Intra-articular knee injections as well as other peripheral joint injections have been successfully utilized for several decades . Knee injections may be completed for both diagnostic and therapeutic goals. More recently, in 1997 exogenous high molecular weight hyaluronan viscosupplementation was approved to treat knee osteoarthritis in the United States by the FDA.
1. LIMITATIONS OF THE CURRENT SURFACE LANDMARKS TECHNIQUE
Incorrect placement of hyaluronic acid may lead to increased pain and reduced therapeutic effect . Unlike corticosteroids, hyaluronic acid has little effect if injected in periarticular tissue . While injecting multiple joints and using contrast with follow-up radiographs to determine their accuracy, Jones et al demonstrated that 66% knee joint injections were intra-articular, and almost a third of the injections were extra-articular . In a study designed to measure the accuracy of intra-articular knee joint injections, Jackson et al demonstrated that blind injections through the lateral midpatellar portal were most accurate 93% of the time, while the anterior medial and anterior lateral approaches were only accurate 75% and 71%, respectively . To date there is only one article evaluating the accuracy of ultrasound-guided intra-articular knee injections. Im et al reported 96% accuracy with US guidance vs. 77% accuracy with blind injections .
2. TECHNIQUE FOR ULTRASOUND-GUIDED KNEE JOINT INJECTION
The patient is placed in the supine position with a pillow or support under the knee so the joint is flexed roughly 30°. A high-frequency linear probe is utilized to scan the suprapatellar and lateral pouches for an effusion (Figs. 1, 2, 3, 4, 5, 6, and 7). If an effusion is localized, this hypoechoic fluid collection becomes the target for the aspiration and injection. Typically, a subclinical effusion can be visualized under the quadriceps tendon just proximal to the patella. These effusions can be visualized by placing a linear probe on the patella in the transverse position and gently sliding proximally until the quadriceps tendon is visualized (Fig. 1). By avoiding excessive sonopalpation (compression), subtle effusions can be visualized without blotting out the capsular fluid. Deep to the quadriceps tendon between the quadriceps fat pad and prefemoral fat pad, the collapsed joint recess or joint effusion can be visualized in the short axis by turning the probe 90° (Fig. 2). The probe is kept in the transverse plane while the skin lateral to the probe is palpated (Fig. 6). Based on this tissue movement with palpation lateral to the probe under US visualization, a needle pathway is predetermined to avoid having to stick a needle through the quadriceps tendon. This area is then marked and prepped in a sterile fashion. Drapes are then applied. To minimize pain, a 25–27-gauge needle is used to administer lidocaine subcutaneously. Next, a 22- or 25-gauge needle is advanced into the joint recess or effusion.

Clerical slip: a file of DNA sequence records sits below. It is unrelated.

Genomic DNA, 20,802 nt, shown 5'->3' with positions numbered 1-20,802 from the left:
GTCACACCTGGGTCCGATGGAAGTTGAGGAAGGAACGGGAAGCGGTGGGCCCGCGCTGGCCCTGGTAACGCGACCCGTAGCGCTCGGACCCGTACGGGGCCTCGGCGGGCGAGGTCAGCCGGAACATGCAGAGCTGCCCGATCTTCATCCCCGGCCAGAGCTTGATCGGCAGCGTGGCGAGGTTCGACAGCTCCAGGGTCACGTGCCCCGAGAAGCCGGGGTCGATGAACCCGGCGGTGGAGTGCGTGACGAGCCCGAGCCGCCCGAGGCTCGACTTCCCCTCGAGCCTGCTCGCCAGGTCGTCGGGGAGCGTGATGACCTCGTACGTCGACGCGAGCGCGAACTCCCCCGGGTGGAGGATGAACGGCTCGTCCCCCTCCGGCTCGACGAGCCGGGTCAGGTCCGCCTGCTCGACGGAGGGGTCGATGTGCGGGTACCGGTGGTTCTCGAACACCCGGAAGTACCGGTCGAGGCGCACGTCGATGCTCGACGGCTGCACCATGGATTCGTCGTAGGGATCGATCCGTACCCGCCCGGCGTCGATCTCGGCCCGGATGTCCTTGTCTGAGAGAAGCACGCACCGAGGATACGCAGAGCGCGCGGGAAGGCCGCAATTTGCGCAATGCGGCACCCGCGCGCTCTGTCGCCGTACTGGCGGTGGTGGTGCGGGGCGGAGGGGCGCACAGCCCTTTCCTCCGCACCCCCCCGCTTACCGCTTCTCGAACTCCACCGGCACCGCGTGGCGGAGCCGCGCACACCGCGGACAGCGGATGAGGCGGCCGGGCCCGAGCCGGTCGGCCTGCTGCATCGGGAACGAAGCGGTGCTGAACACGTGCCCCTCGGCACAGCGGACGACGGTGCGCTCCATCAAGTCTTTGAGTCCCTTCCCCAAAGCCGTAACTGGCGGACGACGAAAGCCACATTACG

A test dose containing 1–2 ml of local anesthetic can be utilized to confirm proper intrasynovial needle tip placement. Fluoroscopic confirmation can also be obtained with a lateral view of the knee joint (Fig. 7). There should be minimal resistance while 2–6 ml of viscosupplementation or corticosteroid is injected. A medial patellar approach was also described with the knee fully extended  (Figs. 8 and 9).
In conclusion, blind knee injections are relatively accurate in skilled hands. However, guided injections should be seriously considered when a definitive diagnosis is needed, synovial fluid is required, biologic material with regenerative qualities is injected or viscosupplementation is utilized.
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